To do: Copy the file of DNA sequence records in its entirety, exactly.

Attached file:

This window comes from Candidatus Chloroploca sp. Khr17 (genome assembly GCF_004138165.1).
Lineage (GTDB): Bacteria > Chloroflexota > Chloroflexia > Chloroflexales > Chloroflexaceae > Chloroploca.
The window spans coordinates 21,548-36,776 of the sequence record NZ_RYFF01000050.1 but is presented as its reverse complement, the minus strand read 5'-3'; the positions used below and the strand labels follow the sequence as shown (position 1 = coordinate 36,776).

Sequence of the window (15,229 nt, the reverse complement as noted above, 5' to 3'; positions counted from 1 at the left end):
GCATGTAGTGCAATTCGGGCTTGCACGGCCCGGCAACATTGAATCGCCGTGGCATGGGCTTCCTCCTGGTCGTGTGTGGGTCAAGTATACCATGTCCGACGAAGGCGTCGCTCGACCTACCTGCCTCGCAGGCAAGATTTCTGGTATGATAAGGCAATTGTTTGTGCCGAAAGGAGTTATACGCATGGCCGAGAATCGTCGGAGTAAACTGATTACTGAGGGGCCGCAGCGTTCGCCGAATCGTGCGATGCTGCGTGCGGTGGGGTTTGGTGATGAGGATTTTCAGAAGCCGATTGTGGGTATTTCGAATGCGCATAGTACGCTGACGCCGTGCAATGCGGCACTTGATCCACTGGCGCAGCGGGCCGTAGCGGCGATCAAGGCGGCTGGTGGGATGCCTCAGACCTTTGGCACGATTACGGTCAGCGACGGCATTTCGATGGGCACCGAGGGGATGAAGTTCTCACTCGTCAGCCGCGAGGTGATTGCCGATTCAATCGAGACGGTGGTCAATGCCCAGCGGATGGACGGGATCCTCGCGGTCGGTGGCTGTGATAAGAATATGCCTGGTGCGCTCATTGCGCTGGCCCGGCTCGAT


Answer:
This window comes from Candidatus Chloroploca sp. Khr17 (genome assembly GCF_004138165.1).
Lineage (GTDB): Bacteria > Chloroflexota > Chloroflexia > Chloroflexales > Chloroflexaceae > Chloroploca.
The window spans coordinates 21,548-36,776 of the sequence record NZ_RYFF01000050.1 but is presented as its reverse complement, the minus strand read 5'-3'; the positions used below and the strand labels follow the sequence as shown (position 1 = coordinate 36,776).

Sequence of the window (15,229 nt, the reverse complement as noted above, 5' to 3'; positions counted from 1 at the left end):
GCATGTAGTGCAATTCGGGCTTGCACGGCCCGGCAACATTGAATCGCCGTGGCATGGGCTTCCTCCTGGTCGTGTGTGGGTCAAGTATACCATGTCCGACGAAGGCGTCGCTCGACCTACCTGCCTCGCAGGCAAGATTTCTGGTATGATAAGGCAATTGTTTGTGCCGAAAGGAGTTATACGCATGGCCGAGAATCGTCGGAGTAAACTGATTACTGAGGGGCCGCAGCGTTCGCCGAATCGTGCGATGCTGCGTGCGGTGGGGTTTGGTGATGAGGATTTTCAGAAGCCGATTGTGGGTATTTCGAATGCGCATAGTACGCTGACGCCGTGCAATGCGGCACTTGATCCACTGGCGCAGCGGGCCGTAGCGGCGATCAAGGCGGCTGGTGGGATGCCTCAGACCTTTGGCACGATTACGGTCAGCGACGGCATTTCGATGGGCACCGAGGGGATGAAGTTCTCACTCGTCAGCCGCGAGGTGATTGCCGATTCAATCGAGACGGTGGTCAATGCCCAGCGGATGGACGGGATCCTCGCGGTCGGTGGCTGTGATAAGAATATGCCTGGTGCGCTCATTGCGCTGGCCCGGCTCGAT